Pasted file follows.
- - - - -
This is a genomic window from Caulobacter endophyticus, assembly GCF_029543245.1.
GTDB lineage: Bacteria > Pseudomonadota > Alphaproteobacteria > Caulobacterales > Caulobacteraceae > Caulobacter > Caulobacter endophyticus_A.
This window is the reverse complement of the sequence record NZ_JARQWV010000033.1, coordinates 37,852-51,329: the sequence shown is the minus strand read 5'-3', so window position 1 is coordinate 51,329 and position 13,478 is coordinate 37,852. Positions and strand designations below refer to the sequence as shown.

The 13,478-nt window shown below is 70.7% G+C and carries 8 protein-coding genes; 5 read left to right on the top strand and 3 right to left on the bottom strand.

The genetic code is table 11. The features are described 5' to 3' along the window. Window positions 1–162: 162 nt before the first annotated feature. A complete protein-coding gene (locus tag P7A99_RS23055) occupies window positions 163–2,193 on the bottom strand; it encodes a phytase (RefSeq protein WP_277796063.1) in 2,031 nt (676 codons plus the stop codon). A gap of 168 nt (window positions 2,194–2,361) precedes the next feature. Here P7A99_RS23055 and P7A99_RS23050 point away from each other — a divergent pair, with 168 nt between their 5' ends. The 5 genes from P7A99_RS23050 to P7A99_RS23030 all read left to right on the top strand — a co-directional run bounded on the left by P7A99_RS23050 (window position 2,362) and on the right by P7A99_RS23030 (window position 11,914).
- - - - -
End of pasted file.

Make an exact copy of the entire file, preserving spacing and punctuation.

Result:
This is a genomic window from Caulobacter endophyticus, assembly GCF_029543245.1.
GTDB lineage: Bacteria > Pseudomonadota > Alphaproteobacteria > Caulobacterales > Caulobacteraceae > Caulobacter > Caulobacter endophyticus_A.
This window is the reverse complement of the sequence record NZ_JARQWV010000033.1, coordinates 37,852-51,329: the sequence shown is the minus strand read 5'-3', so window position 1 is coordinate 51,329 and position 13,478 is coordinate 37,852. Positions and strand designations below refer to the sequence as shown.

The 13,478-nt window shown below is 70.7% G+C and carries 8 protein-coding genes; 5 read left to right on the top strand and 3 right to left on the bottom strand.

The genetic code is table 11. The features are described 5' to 3' along the window. Window positions 1–162: 162 nt before the first annotated feature. A complete protein-coding gene (locus tag P7A99_RS23055) occupies window positions 163–2,193 on the bottom strand; it encodes a phytase (RefSeq protein WP_277796063.1) in 2,031 nt (676 codons plus the stop codon). A gap of 168 nt (window positions 2,194–2,361) precedes the next feature. Here P7A99_RS23055 and P7A99_RS23050 point away from each other — a divergent pair, with 168 nt between their 5' ends. The 5 genes from P7A99_RS23050 to P7A99_RS23030 all read left to right on the top strand — a co-directional run bounded on the left by P7A99_RS23050 (window position 2,362) and on the right by P7A99_RS23030 (window position 11,914).